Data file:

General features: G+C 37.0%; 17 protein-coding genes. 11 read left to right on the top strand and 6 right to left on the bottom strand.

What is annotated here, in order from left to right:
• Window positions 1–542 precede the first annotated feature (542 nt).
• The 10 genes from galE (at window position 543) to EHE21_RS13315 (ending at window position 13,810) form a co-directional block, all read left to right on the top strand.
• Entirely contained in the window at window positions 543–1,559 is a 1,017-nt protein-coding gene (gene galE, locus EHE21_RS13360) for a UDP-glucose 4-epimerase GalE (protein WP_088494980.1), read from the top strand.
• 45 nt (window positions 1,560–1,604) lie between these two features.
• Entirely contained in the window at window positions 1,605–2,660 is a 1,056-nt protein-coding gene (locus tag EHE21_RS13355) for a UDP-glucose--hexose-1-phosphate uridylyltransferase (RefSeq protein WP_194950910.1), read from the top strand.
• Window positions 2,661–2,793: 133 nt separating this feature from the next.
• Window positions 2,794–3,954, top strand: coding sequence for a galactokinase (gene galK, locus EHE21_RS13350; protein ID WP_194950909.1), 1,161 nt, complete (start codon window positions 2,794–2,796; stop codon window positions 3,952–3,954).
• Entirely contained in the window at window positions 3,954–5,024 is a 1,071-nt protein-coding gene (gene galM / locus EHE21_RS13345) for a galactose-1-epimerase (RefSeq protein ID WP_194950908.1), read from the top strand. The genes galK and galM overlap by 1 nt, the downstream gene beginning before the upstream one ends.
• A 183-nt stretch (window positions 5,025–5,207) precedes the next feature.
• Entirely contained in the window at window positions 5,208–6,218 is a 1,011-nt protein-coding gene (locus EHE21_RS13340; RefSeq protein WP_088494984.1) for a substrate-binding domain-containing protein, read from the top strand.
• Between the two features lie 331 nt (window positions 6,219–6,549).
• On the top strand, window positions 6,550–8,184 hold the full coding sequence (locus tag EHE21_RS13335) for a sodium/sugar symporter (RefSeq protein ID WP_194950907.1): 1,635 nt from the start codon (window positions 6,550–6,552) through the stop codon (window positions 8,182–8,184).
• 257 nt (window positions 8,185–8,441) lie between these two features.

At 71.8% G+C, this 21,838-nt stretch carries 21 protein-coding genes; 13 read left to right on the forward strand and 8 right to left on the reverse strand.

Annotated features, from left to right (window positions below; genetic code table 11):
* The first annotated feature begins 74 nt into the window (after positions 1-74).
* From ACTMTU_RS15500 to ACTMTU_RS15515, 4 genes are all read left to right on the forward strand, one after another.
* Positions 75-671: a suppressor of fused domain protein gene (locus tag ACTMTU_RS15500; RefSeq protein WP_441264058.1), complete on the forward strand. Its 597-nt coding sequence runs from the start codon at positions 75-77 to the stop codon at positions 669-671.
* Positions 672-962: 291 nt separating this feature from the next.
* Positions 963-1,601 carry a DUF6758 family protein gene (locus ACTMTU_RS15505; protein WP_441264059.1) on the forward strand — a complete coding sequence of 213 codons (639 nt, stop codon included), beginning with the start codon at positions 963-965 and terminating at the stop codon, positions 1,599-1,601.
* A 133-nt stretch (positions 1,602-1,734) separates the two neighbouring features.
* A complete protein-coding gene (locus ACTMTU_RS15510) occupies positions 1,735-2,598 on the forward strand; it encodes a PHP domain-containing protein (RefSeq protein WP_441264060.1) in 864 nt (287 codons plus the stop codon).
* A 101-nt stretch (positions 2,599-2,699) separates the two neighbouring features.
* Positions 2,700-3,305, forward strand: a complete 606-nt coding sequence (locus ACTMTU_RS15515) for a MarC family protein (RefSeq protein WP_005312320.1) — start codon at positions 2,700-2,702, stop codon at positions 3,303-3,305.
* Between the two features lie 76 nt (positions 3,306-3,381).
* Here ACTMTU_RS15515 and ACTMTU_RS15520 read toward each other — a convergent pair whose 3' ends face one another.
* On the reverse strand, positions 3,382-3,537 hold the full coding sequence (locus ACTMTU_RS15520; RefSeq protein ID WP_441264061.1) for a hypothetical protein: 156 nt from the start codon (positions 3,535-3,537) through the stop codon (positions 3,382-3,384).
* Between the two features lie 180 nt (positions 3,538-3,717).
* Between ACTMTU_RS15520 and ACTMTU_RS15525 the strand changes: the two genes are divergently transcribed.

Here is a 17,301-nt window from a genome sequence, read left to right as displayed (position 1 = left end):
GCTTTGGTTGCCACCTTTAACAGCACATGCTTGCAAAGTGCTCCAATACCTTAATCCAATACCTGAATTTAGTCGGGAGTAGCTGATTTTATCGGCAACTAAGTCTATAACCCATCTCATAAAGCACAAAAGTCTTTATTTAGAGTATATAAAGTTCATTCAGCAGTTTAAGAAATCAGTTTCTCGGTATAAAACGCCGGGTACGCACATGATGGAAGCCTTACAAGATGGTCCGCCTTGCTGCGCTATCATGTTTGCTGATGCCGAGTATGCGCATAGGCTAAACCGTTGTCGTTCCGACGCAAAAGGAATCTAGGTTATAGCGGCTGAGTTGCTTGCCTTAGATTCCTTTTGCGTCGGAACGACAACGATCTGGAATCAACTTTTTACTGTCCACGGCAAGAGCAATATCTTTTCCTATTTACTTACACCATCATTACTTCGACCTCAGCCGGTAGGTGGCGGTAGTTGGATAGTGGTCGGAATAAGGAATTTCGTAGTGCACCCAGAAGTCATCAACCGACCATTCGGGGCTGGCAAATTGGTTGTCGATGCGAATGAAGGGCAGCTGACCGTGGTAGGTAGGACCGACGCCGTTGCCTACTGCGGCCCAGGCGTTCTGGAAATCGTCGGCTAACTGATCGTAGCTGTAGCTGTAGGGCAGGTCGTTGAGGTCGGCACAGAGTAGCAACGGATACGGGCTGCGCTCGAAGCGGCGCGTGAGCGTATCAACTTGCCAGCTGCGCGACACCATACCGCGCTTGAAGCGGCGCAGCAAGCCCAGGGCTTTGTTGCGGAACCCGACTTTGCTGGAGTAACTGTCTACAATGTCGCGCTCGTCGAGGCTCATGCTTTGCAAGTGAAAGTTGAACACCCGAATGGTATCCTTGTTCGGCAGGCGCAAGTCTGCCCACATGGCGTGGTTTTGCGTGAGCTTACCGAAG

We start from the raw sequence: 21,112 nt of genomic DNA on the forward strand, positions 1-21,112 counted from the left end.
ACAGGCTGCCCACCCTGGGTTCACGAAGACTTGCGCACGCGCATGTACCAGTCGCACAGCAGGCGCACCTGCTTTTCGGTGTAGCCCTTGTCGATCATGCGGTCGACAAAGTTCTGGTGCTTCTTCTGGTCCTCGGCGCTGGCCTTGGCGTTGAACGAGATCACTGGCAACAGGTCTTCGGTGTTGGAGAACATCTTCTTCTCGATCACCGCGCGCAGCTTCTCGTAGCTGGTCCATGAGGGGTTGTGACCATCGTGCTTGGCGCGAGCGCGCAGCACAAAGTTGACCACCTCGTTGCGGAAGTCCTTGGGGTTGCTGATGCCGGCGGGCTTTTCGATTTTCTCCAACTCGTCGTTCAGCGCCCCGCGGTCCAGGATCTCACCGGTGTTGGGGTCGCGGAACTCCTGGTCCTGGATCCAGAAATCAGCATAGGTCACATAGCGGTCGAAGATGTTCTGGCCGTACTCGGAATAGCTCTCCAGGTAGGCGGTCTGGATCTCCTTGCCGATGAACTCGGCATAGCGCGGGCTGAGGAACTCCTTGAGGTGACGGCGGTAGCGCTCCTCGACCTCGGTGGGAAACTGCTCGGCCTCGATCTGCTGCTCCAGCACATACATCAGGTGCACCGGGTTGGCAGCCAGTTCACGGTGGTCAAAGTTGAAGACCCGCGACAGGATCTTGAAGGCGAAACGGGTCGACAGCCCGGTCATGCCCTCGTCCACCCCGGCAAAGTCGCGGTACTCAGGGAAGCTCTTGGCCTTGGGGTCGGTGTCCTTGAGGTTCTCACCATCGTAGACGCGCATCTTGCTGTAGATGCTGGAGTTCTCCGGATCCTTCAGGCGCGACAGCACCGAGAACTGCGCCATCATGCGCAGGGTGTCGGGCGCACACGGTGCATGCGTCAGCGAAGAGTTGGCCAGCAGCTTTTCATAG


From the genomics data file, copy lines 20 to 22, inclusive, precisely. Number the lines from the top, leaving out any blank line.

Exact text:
* Positions 75-671: a suppressor of fused domain protein gene (locus tag ACTMTU_RS15500; RefSeq protein WP_441264058.1), complete on the forward strand. Its 597-nt coding sequence runs from the start codon at positions 75-77 to the stop codon at positions 669-671.
* Positions 672-962: 291 nt separating this feature from the next.
* Positions 963-1,601 carry a DUF6758 family protein gene (locus ACTMTU_RS15505; protein WP_441264059.1) on the forward strand — a complete coding sequence of 213 codons (639 nt, stop codon included), beginning with the start codon at positions 963-965 and terminating at the stop codon, positions 1,599-1,601.